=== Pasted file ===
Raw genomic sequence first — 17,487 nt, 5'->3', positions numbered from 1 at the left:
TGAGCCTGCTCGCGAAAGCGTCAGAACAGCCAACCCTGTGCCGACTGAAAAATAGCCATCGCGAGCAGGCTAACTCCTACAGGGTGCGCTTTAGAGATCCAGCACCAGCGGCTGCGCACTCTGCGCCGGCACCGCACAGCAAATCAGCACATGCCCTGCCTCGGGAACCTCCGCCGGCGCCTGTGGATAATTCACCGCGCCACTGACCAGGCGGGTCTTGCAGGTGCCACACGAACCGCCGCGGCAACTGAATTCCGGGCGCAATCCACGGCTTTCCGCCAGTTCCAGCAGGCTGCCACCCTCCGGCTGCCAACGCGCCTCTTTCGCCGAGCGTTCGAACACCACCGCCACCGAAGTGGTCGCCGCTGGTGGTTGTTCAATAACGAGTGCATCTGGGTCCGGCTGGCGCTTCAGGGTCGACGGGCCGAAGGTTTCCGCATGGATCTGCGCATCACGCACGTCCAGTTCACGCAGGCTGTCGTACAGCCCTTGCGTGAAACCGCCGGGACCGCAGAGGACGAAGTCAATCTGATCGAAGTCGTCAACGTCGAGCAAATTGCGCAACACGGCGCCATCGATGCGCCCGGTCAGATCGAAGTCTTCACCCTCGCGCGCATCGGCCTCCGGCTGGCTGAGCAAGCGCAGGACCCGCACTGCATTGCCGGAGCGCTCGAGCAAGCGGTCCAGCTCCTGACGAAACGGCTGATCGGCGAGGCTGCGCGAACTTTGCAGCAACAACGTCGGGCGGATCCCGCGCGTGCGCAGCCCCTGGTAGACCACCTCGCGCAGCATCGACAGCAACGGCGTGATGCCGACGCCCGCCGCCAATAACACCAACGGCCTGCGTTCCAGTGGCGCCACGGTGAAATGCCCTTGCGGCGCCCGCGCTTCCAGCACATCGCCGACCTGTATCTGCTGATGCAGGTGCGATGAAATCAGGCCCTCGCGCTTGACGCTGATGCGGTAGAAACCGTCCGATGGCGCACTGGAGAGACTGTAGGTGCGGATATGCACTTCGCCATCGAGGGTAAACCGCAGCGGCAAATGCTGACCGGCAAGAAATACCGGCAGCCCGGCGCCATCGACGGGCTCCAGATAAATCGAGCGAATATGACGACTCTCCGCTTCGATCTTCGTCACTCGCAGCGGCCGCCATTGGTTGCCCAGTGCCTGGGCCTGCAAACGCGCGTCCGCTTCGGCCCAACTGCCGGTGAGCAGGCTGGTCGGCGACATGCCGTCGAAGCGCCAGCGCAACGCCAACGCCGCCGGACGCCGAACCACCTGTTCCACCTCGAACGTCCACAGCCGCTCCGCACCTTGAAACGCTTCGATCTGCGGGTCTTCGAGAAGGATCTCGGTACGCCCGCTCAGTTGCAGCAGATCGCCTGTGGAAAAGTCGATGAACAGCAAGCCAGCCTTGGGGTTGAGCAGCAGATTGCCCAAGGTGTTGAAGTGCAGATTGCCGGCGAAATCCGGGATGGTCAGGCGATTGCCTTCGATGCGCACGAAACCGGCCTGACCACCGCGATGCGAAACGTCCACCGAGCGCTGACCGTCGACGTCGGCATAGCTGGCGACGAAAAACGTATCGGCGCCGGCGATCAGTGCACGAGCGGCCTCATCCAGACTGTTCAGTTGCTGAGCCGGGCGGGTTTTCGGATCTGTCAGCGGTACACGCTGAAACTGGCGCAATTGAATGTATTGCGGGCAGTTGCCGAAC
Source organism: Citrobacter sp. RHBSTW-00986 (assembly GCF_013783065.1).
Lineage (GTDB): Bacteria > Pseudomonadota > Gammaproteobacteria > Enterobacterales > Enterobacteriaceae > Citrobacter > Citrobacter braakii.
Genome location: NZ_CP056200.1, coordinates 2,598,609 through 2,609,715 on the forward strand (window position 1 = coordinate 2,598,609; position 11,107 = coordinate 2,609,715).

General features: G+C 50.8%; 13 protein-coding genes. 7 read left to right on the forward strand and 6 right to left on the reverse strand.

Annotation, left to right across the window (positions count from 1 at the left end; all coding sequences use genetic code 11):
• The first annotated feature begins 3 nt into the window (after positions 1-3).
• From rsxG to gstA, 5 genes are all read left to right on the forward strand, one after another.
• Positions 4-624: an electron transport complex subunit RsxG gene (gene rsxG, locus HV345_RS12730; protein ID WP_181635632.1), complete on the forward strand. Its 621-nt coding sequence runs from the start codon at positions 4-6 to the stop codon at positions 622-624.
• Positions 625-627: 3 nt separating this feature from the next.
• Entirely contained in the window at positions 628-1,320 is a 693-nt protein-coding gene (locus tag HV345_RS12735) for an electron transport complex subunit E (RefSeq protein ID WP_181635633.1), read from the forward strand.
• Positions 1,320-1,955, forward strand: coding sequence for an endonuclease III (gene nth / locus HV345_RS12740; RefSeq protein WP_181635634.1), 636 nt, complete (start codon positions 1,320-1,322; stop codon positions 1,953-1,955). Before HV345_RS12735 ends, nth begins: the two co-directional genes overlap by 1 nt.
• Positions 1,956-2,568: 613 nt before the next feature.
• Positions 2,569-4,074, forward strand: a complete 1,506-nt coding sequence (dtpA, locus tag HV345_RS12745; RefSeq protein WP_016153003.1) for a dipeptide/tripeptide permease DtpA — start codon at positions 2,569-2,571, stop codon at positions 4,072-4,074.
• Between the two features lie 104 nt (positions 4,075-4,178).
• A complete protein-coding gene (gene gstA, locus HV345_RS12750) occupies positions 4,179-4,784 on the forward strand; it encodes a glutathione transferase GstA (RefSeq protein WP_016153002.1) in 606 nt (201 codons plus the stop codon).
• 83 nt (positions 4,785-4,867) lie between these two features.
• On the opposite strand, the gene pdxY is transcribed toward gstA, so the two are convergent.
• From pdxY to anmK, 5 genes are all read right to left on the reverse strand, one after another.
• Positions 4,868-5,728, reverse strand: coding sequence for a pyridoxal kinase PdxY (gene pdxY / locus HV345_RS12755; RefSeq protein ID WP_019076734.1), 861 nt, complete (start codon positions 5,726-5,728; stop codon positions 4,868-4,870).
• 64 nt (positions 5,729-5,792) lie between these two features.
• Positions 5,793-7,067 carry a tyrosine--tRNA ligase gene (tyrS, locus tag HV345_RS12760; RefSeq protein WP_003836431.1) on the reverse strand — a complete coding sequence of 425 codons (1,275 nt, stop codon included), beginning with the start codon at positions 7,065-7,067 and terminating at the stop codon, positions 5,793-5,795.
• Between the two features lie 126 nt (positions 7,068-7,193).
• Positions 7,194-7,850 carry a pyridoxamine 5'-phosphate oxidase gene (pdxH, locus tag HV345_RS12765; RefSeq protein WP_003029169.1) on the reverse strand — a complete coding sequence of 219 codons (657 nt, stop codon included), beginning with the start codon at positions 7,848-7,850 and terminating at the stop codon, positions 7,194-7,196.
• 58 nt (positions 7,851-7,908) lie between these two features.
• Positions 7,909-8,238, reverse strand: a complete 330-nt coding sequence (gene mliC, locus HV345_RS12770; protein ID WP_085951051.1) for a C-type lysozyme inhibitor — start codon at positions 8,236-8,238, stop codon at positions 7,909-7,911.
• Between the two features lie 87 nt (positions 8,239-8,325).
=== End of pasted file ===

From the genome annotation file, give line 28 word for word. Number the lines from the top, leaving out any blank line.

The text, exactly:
• Between the two features lie 87 nt (positions 8,239-8,325).